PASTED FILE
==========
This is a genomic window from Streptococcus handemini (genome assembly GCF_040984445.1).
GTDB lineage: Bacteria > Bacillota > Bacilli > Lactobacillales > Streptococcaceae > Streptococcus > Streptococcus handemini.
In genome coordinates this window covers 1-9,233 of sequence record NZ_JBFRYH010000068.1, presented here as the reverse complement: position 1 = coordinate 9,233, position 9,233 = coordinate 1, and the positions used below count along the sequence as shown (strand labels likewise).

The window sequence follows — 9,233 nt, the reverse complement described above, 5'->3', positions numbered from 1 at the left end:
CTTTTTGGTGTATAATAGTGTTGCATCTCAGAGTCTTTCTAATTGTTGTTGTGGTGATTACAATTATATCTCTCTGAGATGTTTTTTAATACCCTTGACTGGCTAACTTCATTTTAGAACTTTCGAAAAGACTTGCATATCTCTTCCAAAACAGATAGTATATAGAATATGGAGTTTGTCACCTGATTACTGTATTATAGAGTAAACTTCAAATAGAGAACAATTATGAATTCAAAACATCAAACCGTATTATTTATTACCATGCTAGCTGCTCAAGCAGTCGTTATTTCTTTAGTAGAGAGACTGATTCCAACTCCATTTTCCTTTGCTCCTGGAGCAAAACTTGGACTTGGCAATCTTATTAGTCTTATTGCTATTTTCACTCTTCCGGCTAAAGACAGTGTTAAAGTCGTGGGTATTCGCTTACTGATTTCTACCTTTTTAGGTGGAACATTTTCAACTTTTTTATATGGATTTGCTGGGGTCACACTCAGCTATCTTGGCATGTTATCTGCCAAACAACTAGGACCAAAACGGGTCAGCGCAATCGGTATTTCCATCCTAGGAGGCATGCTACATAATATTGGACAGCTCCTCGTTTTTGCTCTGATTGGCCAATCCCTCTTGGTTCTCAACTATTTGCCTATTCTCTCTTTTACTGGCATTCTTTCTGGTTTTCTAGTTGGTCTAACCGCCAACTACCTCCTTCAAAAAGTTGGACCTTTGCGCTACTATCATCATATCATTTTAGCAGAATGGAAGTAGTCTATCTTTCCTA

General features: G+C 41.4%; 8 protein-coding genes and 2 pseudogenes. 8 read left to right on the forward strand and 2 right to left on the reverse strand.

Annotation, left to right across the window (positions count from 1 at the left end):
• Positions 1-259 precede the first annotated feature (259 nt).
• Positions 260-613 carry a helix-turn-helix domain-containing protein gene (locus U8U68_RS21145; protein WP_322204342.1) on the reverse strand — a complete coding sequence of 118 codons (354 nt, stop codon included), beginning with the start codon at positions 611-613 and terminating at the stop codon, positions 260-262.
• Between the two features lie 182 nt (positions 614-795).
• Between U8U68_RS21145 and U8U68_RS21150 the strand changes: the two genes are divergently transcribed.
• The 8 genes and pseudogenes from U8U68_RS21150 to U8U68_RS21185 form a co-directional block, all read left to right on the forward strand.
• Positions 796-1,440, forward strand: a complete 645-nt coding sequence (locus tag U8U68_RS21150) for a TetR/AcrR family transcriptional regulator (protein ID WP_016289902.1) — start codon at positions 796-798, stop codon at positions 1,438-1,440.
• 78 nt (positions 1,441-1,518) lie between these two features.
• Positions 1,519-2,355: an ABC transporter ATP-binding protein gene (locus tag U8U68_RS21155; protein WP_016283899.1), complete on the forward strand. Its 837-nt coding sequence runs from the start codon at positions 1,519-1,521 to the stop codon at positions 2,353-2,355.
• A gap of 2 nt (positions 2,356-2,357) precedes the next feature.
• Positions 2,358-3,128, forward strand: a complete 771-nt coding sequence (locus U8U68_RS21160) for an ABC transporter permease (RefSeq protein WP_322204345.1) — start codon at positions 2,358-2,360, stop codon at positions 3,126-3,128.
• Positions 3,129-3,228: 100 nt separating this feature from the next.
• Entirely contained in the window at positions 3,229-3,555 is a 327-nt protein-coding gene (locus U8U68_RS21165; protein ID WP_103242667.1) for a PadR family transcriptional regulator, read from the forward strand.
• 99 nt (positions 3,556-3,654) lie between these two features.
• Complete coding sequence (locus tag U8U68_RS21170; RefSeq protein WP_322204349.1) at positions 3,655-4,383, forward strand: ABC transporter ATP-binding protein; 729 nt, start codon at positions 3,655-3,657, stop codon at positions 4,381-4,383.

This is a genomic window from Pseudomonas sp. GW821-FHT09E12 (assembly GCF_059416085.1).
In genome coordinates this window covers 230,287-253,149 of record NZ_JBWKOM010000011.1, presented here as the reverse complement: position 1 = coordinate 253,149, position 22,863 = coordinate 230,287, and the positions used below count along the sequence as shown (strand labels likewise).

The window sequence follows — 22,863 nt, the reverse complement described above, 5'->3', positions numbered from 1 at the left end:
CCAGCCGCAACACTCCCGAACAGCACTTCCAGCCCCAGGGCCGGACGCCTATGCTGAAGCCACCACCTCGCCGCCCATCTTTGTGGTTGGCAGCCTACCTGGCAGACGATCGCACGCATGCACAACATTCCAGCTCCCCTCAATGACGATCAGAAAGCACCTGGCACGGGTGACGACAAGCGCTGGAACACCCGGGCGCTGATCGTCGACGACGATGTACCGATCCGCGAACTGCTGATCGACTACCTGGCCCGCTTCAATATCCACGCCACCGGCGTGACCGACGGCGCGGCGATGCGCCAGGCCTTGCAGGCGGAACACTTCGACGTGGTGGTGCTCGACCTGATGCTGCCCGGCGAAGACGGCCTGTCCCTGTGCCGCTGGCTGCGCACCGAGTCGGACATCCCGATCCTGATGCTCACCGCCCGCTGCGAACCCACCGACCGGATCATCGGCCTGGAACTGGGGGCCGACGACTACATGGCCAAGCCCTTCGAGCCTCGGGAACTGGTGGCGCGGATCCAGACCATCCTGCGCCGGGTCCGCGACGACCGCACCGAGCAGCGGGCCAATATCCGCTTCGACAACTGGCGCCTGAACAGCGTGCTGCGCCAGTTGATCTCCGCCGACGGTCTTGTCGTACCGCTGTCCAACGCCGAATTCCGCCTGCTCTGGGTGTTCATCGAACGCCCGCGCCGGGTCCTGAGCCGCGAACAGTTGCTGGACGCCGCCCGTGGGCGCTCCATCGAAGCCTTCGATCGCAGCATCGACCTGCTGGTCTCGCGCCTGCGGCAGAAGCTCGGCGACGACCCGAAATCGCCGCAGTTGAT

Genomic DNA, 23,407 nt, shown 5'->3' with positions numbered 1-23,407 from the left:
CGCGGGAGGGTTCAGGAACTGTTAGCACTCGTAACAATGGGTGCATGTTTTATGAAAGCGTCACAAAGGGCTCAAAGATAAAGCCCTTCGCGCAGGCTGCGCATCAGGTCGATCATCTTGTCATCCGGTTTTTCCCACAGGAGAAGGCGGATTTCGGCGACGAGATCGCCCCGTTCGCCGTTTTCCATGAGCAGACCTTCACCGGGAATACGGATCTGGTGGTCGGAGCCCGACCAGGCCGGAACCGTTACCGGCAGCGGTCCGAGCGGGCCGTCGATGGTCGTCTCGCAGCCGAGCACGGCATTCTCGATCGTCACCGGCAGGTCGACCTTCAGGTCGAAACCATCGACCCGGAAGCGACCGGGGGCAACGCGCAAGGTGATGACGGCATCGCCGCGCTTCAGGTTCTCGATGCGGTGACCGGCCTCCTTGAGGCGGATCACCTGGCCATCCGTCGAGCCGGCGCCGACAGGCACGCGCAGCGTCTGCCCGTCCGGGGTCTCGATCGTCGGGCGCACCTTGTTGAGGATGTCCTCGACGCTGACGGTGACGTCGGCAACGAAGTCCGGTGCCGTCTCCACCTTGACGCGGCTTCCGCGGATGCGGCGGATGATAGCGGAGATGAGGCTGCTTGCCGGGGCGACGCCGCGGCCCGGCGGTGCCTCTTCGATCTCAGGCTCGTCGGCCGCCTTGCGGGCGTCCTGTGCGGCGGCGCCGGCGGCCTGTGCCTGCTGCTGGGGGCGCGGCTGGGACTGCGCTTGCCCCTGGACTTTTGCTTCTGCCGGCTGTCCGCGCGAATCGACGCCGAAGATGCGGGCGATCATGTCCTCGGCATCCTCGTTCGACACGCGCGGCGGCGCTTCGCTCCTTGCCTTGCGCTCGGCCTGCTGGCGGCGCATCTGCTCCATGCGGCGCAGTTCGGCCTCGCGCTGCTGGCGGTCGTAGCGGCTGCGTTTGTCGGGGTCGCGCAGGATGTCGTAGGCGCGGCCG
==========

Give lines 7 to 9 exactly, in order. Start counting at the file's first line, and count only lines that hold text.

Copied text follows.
Annotation, left to right across the window (positions count from 1 at the left end):
• Positions 1-259 precede the first annotated feature (259 nt).
• Positions 260-613 carry a helix-turn-helix domain-containing protein gene (locus U8U68_RS21145; protein WP_322204342.1) on the reverse strand — a complete coding sequence of 118 codons (354 nt, stop codon included), beginning with the start codon at positions 611-613 and terminating at the stop codon, positions 260-262.